✔The glutes are our largest muscle group, and virtually every movement carried out by the lower body requires their activation. Gluts are deceptively difficult to train. For starters, many women suffer from "gluteal amnesia," a condition in which the glute muscles act like... well, like lazy asses. Due to the hours we sit behind desks and in front of screens - and compounded by inadequate training - the glute muscles eventually sit back on their haunches and let the hamstrings and lower-back muscles take over their main job of extending the hips and rotating our femurs in their sockets. over time, this can lead to back, hip, or knee pain - as well as a severe case of pancake butt✔
. ❤Boosts Sex Appeal Research indicates that a smaller waist and larger hip circumference acts as a magnet to the opposite sex across most cultures and multiple generations. "Human aesthetics, what makes us look good, is less about body weight and more about your body's proportions and ratios," says Pilon. Strengthening and developing your glutes is one way to, ahem, pad that ratio.
🔥Powers Your Body The glutes are known in fitness circles as your body's engine, not only because they're the largest muscle group in the body, but also because they're involved in most athletic functions, says Bret Contreras, C.S.C.S., coauthor of The glutes are known in fitness circles as your body's engine, not only because they're the largest muscle group in the body, but also because they're involved in most athletic functions, says Bret Contreras, C.S.C.S., coauthor of . The glutes produce four distinct actions: extending the hips, swinging the leg outward, rotating the leg laterally, and tilting the pelvis backward. "Strong glutes increase your force and power during everything from sprinting, jumping, and squatting to climbing, swinging, and cutting from side to side."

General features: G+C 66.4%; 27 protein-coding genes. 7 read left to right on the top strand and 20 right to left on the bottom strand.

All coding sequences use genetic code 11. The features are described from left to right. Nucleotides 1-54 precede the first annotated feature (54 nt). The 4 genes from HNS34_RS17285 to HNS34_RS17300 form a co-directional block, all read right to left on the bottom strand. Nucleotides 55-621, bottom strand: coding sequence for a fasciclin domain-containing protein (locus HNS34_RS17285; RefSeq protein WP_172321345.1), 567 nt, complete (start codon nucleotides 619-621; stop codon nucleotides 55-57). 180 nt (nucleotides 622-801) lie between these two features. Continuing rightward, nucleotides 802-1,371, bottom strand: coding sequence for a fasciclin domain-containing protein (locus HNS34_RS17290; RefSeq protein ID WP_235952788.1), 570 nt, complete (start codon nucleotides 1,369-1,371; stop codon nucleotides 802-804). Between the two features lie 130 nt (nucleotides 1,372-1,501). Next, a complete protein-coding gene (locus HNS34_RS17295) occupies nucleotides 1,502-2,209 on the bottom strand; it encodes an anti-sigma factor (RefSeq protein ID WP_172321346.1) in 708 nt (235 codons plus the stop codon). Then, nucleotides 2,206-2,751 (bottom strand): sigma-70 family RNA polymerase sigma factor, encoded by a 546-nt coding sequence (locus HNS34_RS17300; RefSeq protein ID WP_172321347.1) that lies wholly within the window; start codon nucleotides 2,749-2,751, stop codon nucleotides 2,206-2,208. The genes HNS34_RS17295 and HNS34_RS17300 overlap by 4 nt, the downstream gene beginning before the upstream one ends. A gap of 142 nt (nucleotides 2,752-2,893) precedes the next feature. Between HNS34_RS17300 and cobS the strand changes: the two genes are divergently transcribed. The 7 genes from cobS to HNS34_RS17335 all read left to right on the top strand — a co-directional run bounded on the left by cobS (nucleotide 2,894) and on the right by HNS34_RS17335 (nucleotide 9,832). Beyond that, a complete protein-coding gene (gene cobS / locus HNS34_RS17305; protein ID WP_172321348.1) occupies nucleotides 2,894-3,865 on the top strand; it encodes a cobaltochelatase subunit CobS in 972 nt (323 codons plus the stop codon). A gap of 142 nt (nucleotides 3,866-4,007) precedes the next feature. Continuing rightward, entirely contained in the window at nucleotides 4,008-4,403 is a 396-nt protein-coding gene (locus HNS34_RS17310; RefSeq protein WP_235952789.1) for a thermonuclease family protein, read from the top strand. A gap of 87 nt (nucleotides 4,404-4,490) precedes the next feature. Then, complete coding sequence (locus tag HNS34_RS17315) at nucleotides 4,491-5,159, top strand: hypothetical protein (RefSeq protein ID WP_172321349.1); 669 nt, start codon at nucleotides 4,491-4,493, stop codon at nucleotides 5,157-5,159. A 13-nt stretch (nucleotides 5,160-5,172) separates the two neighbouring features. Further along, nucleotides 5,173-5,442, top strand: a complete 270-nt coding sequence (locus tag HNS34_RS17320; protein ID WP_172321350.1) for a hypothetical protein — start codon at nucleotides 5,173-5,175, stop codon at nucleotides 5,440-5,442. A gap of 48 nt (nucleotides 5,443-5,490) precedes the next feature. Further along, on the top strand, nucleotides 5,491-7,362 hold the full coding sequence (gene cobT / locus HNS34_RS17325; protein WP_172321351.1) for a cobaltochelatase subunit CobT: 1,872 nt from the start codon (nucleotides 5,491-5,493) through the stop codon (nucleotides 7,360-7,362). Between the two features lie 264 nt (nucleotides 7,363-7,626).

👌Protects Joints A stronger butt can mean healthier knees, as well as a pain-free lower back and hips. "The glutes pull your femur [thighbone] rearward during hip extension, which keeps the bone centered in the middle of the hip socket rather than sliding forward and causing hip pain," says Contreras. "And strong glutes ensure that the femurs track properly over the toes when squatting, jumping, and landing. In other words, it prevents your knees from caving in toward each other, which is a major player in knee pain and injury."
👌Banishes Back Pain There's a strong body of evidence that shows high gluteus-maximus strength & endurance are correlated with a lessened risk of lower-back pain, says Brad Schoenfeld, Ph.D., director of the human performance lab at Lehman College. "Increasing glute strength with resistance training in a variety of rep ranges is the best way to prevent pain."
👌Regulates Your Flow Women with lower waist-to-hip ratios have fewer irregular menstrual cycles and ovulate more frequently, says Pilon. "This is a correlation and not a causation--meaning we don't know which caused which—but we do know they are related, so there's a possibility that changing your waist-to-hip ratio could impact some markers of your health." Since your hip measurement is taken at its biggest point (in other words, your butt factors into that), it stands to reason that improving the glutes via strength training could do more than make your booty pop—it may also garner you more good news at the doctor's office.